Tissue-specific BMAL1 cistromes reveal that rhythmic transcription is associated with rhythmic enhancer–enhancer interactions

Joshua R. Beytebiere, Alexandra J. Trott, Ben J. Greenwell, Collin A. Osborne, Helene Vitet, Jessica Spence, Seung-Hee Yoo, Zheng Chen, Joseph S. Takahashi, Noushin Ghaffari, Jerome S. Menet

Research output: Contribution to journalArticlepeer-review

76 Scopus citations


The mammalian circadian clock relies on the transcription factor CLOCK:BMAL1 to coordinate the rhythmic expression of thousands of genes. Consistent with the various biological functions under clock control, rhythmic gene expression is tissue-specific despite an identical clockwork mechanism in every cell. Here we show that BMAL1 DNA binding is largely tissue-specific, likely because of differences in chromatin accessibility between tissues and cobinding of tissue-specific transcription factors. Our results also indicate that BMAL1 ability to drive tissue-specific rhythmic transcription is associated with not only the activity of BMAL1-bound enhancers but also the activity of neighboring enhancers. Characterization of physical interactions between BMAL1 enhancers and other cis-regulatory regions by RNA polymerase II chromatin interaction analysis by paired-end tag (ChIA-PET) reveals that rhythmic BMAL1 target gene expression correlates with rhythmic chromatin interactions. These data thus support that much of BMAL1 target gene transcription depends on BMAL1 capacity to rhythmically regulate a network of enhancers.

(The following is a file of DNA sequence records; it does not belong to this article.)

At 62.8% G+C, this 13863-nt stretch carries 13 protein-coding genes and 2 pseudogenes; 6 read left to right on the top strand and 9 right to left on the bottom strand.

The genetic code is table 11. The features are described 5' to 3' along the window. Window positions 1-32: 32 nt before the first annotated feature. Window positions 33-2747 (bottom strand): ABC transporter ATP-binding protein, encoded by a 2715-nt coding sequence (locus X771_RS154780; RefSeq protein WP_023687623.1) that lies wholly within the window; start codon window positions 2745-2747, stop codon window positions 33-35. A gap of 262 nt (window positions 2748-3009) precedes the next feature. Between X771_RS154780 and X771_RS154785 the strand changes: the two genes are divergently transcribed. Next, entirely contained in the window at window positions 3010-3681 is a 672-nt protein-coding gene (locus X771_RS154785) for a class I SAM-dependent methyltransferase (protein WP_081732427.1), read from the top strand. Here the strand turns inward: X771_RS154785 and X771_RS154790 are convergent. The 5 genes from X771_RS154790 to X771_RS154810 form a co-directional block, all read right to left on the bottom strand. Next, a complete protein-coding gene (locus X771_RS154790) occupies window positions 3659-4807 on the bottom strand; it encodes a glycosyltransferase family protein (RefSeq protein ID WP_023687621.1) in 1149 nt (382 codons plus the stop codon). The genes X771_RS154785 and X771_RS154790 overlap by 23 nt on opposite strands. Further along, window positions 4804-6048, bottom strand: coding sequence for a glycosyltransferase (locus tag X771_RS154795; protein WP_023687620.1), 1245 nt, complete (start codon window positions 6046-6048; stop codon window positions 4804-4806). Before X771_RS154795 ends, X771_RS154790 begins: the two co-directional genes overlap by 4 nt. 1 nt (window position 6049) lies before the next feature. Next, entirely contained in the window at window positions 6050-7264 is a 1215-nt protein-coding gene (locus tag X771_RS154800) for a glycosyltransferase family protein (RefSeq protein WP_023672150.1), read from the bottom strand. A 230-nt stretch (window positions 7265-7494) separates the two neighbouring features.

Original languageEnglish (US)
Pages (from-to)294-309
Number of pages16
JournalGenes and Development
Issue number5-6
StatePublished - Mar 1 2019


  • Circadian clock
  • Enhancer
  • Enhancer interactions
  • Tissue-specific cistromes
  • Transcription

ASJC Scopus subject areas

  • Genetics
  • Developmental Biology


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